Host associations and beta diversity of fungal endophyte communities in New Guinea rainforest trees

John B. Vincent, G. D. Weiblen, G. May

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82 Scopus citations


Processes shaping the distribution of foliar fungal endophyte species remain poorly understood. Despite increasing evidence that these cryptic fungal symbionts of plants mediate interactions with pathogens and herbivores, there remain basic questions regarding the extent to which dispersal limitation and host specificity might shape fungal endophyte community composition in rainforests. To assess the relative importance of spatial pattern and host specificity, we isolated fungi from a sample of mapped trees in lowland Papua New Guinea. Sequences of the internal transcribed spacer (ITS) region were obtained for 2079 fungal endophytes from three sites and clustered into molecular operational taxonomic units (MOTUs) at 95% similarity. Multivariate analyses suggest that host affinity plays a significant role in structuring endophyte community composition whereas there was no evidence of endophyte spatial pattern at the scale of tens to hundreds of metres. Differences in endophyte communities between sampled trees were weakly correlated with variation in foliar traits but not with tree species relatedness. The dominance of relatively few generalist endophytes and the presence of a large number of rare MOTUs was a consistent observation at three sites separated by hundreds of kilometres and regional turnover was low. Host specificity appears to play a relatively weak but more important role than dispersal limitation in shaping the distribution of fungal endophyte communities in New Guinea forests. Our results suggest that in the absence of strong ecological gradients and host turnover, beta diversity of endophyte communities could be low in large areas of contiguous forest.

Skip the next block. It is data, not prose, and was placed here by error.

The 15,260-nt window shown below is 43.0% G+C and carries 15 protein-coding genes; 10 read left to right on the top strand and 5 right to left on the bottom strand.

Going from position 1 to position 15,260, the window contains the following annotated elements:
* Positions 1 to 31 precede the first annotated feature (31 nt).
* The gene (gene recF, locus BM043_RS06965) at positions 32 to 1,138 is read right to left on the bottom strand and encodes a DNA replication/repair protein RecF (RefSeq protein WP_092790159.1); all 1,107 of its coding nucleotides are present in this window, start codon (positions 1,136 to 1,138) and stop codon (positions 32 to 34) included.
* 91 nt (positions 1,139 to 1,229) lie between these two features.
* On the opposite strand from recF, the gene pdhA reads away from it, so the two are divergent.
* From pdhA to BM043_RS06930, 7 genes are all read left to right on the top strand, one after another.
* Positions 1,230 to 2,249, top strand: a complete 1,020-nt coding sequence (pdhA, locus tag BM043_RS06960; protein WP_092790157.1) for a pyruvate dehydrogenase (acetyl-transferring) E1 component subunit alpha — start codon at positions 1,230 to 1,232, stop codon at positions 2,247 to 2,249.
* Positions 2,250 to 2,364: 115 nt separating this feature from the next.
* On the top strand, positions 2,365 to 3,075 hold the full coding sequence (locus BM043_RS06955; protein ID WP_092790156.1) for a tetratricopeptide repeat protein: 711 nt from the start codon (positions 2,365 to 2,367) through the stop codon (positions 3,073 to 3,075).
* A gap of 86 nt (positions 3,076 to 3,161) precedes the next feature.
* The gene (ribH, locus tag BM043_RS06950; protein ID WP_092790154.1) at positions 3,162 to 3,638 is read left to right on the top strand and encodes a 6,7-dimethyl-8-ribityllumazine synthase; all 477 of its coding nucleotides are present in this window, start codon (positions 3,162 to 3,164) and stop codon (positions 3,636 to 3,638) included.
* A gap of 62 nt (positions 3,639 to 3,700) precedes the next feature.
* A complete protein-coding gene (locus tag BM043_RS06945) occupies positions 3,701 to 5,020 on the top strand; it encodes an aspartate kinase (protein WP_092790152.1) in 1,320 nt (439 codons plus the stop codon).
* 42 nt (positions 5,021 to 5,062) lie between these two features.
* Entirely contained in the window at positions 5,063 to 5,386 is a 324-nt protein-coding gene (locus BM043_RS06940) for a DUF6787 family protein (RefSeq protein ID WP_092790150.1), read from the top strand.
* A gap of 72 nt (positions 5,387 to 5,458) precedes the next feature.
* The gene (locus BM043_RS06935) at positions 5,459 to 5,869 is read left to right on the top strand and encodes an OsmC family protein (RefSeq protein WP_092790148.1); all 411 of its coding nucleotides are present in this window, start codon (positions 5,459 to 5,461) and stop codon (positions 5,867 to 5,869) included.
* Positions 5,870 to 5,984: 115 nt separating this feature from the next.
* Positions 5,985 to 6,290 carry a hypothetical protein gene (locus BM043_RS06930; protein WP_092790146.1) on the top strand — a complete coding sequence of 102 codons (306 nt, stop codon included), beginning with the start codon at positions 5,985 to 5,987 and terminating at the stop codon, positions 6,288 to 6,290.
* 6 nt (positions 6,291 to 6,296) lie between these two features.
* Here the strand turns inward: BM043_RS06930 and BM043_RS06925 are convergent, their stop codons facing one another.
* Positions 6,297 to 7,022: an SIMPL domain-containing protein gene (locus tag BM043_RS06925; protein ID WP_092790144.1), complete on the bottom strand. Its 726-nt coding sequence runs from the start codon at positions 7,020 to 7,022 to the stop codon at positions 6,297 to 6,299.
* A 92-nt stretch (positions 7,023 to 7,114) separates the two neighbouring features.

Original languageEnglish (US)
Pages (from-to)825-841
Number of pages17
JournalMolecular ecology
Issue number3
StatePublished - Feb 1 2016

Bibliographical note

Funding Information:
We thank I. Schmitt and D. Balhorn for their role in initiating this research, S. Sau, B. Isua, and B. Andreas for field assistance, and E. Treiber and P. Lenz for extensive laboratory work. In particular, we would like to acknowledge the contributions to the project of J. Fankhauser, a promising young scientist who left us too soon. We thank the customary landowners of Ohu, Wamangu and Wanang for providing access to their forested lands and for their commitment to forest preservation. We also thank the field assistants, students and New Guinea Binatang Research Center staff contributors to the Wanang plot census. We acknowledge the PNG Forest Research Institute, the PNG National Research Institute, the Center for Tropical Forest Science and Swire and Sons Pty. Ltd., for their partnership and support. This material is based upon work supported by the U.S. National Science Foundation under grants DEB-0816749 and DEB-0515678) and National Institutes of Health under grant ICBG 5UO1TW006671. JBV was supported by Dayton and Wilkie Fellowships from the Bell Museum of Natural History, and Crosby and Doctoral Dissertation Fellowships from the University of Minnesota Graduate School.

Publisher Copyright:
© 2015 John Wiley & Sons Ltd.


  • DNA barcoding
  • angiosperms
  • community ecology
  • fungi
  • species interactions


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